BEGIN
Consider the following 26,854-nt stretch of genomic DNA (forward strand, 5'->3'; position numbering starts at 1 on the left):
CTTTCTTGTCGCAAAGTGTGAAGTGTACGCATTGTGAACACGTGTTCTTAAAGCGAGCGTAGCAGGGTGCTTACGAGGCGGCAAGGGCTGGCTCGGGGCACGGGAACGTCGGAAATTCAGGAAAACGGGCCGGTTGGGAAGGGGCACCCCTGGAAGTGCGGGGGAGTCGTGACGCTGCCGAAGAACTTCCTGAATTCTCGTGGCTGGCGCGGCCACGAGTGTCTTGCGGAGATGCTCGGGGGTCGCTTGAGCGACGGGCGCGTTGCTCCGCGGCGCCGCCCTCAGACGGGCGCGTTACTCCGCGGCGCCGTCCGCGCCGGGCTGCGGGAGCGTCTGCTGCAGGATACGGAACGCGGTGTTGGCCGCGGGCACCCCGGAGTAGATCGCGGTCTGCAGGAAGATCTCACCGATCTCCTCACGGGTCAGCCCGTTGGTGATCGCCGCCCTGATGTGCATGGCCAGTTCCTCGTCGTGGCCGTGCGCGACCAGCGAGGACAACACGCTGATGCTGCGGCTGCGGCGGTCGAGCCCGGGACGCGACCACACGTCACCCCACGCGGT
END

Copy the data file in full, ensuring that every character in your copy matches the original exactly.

Consider the following 26,854-nt stretch of genomic DNA (forward strand, 5'->3'; position numbering starts at 1 on the left):
CTTTCTTGTCGCAAAGTGTGAAGTGTACGCATTGTGAACACGTGTTCTTAAAGCGAGCGTAGCAGGGTGCTTACGAGGCGGCAAGGGCTGGCTCGGGGCACGGGAACGTCGGAAATTCAGGAAAACGGGCCGGTTGGGAAGGGGCACCCCTGGAAGTGCGGGGGAGTCGTGACGCTGCCGAAGAACTTCCTGAATTCTCGTGGCTGGCGCGGCCACGAGTGTCTTGCGGAGATGCTCGGGGGTCGCTTGAGCGACGGGCGCGTTGCTCCGCGGCGCCGCCCTCAGACGGGCGCGTTACTCCGCGGCGCCGTCCGCGCCGGGCTGCGGGAGCGTCTGCTGCAGGATACGGAACGCGGTGTTGGCCGCGGGCACCCCGGAGTAGATCGCGGTCTGCAGGAAGATCTCACCGATCTCCTCACGGGTCAGCCCGTTGGTGATCGCCGCCCTGATGTGCATGGCCAGTTCCTCGTCGTGGCCGTGCGCGACCAGCGAGGACAACACGCTGATGCTGCGGCTGCGGCGGTCGAGCCCGGGACGCGACCACACGTCACCCCACGCGGT